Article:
2. Operate the FET at a fraction of its rated switching dissipation, perhaps 20%. This is probably safe.
  3. Use BJTs. Darlingtons often have current gains above 1000, so do not present too much of a load to your current servo opamp.
  • \$\begingroup\$ Can you elaborate on a ? I've used mosfet for this type of regulation for years and never had any stability issue. They wouldn't be used for audio amp if that was the case. For b many, many cheap mosfet are rated DC operation on linear region, take BUK7Y102-100B as one example. BJT will require more complex driving circuit. \$\endgroup\$ – Damien Oct 25 '18 at 11:50
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    \$\begingroup\$ For the little story, my previous company has a machine with about 2'000 paralleled mosfets delivering a regulated 20'000 amps on pulse. There are more than 1000 of these equipment operating for about 8 years, and haven't seen any mosfet failure so far. \$\endgroup\$ – Damien Oct 25 '18 at 12:01
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    \$\begingroup\$ @Damien The key word is "pulse". Is that your intended use? Everyone seems to think you indent to leave it on like a welder. Speaking of which, an arc welder is exactly the sort of adjustable current source you're looking for, but it's AC. \$\endgroup\$ – piojo Oct 25 '18 at 12:03
  • \$\begingroup\$ @piojo that was for the larger scale, it's also being used on DC at lower amps. The key is to stay within power dissipation. \$\endgroup\$ – Damien Oct 25 '18 at 12:06
  • \$\begingroup\$ Mosfet are better suited to be in parallel as already answered here on the two answers, as bjt will have gain matching issue and thermal runaway electronics.stackexchange.com/questions/77045/… \$\endgroup\$ – Damien Oct 25 '18 at 12:40

Use one opamp that is able to drive a fairly high current (20+mA) and add a 1k resistor at each gate of the mosfet.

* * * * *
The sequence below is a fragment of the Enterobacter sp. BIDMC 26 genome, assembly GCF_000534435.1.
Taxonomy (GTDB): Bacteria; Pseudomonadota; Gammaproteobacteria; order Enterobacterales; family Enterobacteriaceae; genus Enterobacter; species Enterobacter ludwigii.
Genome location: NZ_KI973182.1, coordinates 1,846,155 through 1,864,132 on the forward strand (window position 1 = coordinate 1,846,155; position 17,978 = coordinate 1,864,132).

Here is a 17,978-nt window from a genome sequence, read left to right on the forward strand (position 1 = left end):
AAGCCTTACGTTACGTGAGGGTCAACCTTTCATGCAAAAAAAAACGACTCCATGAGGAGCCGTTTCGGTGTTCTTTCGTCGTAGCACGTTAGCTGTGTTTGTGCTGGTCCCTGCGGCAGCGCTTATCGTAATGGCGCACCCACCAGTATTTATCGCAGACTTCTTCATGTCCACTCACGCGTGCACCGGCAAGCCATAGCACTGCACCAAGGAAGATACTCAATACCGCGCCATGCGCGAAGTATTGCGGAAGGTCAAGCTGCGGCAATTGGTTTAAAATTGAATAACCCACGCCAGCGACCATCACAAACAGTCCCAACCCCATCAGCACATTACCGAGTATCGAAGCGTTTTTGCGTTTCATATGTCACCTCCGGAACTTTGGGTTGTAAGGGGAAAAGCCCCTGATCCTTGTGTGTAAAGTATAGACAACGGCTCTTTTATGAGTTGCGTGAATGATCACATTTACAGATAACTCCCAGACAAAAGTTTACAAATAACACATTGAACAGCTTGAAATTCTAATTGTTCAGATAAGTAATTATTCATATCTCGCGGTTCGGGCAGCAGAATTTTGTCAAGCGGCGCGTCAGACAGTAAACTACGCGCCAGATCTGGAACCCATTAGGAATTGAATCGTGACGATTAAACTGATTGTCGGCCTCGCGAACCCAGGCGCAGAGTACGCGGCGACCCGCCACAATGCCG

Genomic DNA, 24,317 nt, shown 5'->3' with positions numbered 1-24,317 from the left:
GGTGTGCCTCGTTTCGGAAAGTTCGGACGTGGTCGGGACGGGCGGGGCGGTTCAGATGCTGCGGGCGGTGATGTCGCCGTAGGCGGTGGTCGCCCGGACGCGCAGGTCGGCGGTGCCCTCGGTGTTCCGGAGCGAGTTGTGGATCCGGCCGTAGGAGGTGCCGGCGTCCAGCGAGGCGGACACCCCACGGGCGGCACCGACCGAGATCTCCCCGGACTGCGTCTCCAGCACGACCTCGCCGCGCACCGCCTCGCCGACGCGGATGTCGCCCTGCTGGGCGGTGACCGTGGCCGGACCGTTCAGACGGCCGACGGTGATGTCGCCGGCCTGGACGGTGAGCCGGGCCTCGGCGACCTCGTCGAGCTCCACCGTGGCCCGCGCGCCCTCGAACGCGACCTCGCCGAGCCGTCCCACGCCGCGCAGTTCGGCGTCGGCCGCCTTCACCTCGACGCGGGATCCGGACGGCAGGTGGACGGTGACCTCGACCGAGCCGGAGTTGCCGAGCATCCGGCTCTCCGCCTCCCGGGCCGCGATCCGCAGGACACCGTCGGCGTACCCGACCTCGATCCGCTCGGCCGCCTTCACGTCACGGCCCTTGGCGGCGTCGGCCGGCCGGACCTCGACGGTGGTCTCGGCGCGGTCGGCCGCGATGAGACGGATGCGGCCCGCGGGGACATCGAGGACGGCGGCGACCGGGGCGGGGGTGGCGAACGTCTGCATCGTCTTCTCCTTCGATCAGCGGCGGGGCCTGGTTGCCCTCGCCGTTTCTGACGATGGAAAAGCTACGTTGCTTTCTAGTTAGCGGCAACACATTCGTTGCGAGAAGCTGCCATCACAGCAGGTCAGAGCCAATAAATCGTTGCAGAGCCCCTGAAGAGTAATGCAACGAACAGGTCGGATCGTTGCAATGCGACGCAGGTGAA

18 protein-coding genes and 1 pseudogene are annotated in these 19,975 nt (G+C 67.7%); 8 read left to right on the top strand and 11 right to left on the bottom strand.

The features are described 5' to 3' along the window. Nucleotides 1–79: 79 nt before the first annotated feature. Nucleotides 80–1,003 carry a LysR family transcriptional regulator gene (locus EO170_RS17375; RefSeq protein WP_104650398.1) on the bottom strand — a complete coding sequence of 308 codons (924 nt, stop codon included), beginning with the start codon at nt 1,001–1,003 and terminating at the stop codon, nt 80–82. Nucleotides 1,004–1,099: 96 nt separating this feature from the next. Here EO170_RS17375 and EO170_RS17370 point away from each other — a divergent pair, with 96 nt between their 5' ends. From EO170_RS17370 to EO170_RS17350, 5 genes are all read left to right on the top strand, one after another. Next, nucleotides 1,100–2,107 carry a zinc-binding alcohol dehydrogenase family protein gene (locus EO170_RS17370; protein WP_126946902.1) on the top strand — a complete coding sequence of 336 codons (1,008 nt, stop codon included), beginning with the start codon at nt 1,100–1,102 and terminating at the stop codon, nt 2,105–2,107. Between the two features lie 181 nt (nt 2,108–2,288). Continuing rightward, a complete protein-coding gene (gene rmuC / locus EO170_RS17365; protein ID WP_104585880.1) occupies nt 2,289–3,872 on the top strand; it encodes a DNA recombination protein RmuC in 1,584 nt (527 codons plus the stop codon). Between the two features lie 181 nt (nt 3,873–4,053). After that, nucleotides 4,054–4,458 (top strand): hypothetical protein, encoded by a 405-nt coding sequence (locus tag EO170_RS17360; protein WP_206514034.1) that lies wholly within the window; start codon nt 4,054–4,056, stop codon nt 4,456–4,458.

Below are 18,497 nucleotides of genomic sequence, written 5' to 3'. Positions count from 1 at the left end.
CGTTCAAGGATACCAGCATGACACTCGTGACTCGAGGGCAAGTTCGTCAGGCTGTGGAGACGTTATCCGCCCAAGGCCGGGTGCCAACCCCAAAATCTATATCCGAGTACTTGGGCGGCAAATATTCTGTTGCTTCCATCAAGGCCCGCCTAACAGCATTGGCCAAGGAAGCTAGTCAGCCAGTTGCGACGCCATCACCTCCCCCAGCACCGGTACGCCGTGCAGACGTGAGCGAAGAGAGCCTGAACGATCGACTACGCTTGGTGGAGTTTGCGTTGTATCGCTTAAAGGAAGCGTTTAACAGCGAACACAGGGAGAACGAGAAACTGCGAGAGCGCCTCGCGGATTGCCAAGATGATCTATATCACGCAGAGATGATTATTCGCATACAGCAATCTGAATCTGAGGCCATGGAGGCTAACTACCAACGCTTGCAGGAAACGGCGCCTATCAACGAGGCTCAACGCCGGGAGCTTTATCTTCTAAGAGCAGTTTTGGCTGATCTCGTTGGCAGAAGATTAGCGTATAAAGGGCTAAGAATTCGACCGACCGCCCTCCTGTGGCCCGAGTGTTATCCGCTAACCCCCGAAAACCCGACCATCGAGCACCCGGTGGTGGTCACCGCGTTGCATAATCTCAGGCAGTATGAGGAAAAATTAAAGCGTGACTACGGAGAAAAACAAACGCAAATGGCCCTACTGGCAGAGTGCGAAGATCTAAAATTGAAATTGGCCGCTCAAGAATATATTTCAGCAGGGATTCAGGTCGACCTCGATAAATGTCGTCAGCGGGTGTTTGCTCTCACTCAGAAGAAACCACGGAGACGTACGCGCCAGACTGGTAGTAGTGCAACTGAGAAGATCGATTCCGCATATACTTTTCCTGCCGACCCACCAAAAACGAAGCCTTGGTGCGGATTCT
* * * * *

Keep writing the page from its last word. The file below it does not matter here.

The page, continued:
A good example is an audio amplifier, you don't need to care about the regulation circuit as you are using a op-amp but it shows the Mosfet being paralleled.

As the mosfet has a positive temperature dependence in relation to the temperature, they will automatically compensate in current flow and avoid thermal runaway.

enter image description here

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    \$\begingroup\$ When operated in linear mode most MOSFETs (if not all) do not have a negative temperature coefficient and they can suffer thermal runaway rather badly if care is not taken. \$\endgroup\$ – Andy aka Oct 25 '18 at 11:55
  • \$\begingroup\$ @Andyaka you are incorrect, here is a reference: onsemi.cn/PowerSolutions/document/AND8199-D.PDF \$\endgroup\$ – Damien Oct 25 '18 at 11:57
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    \$\begingroup\$ You haven't read that document carefully enough -1. Look at figure 1 and ask your self what is the temperature coefficient when Vgs is below 6.3 volts. Read the words under figure 4 and learn. \$\endgroup\$ – Andy aka Oct 25 '18 at 12:00
  • \$\begingroup\$ @Andyaka The thermal-runaway situation occurs when you use large devices at low current-limit settings. \$\endgroup\$ – Damien Oct 25 '18 at 12:04
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    \$\begingroup\$ Read gsills answer and note that in the "top" answer the guy answering has been reminded in comments about how misguided his suggestions are. \$\endgroup\$ – Andy aka Oct 25 '18 at 14:22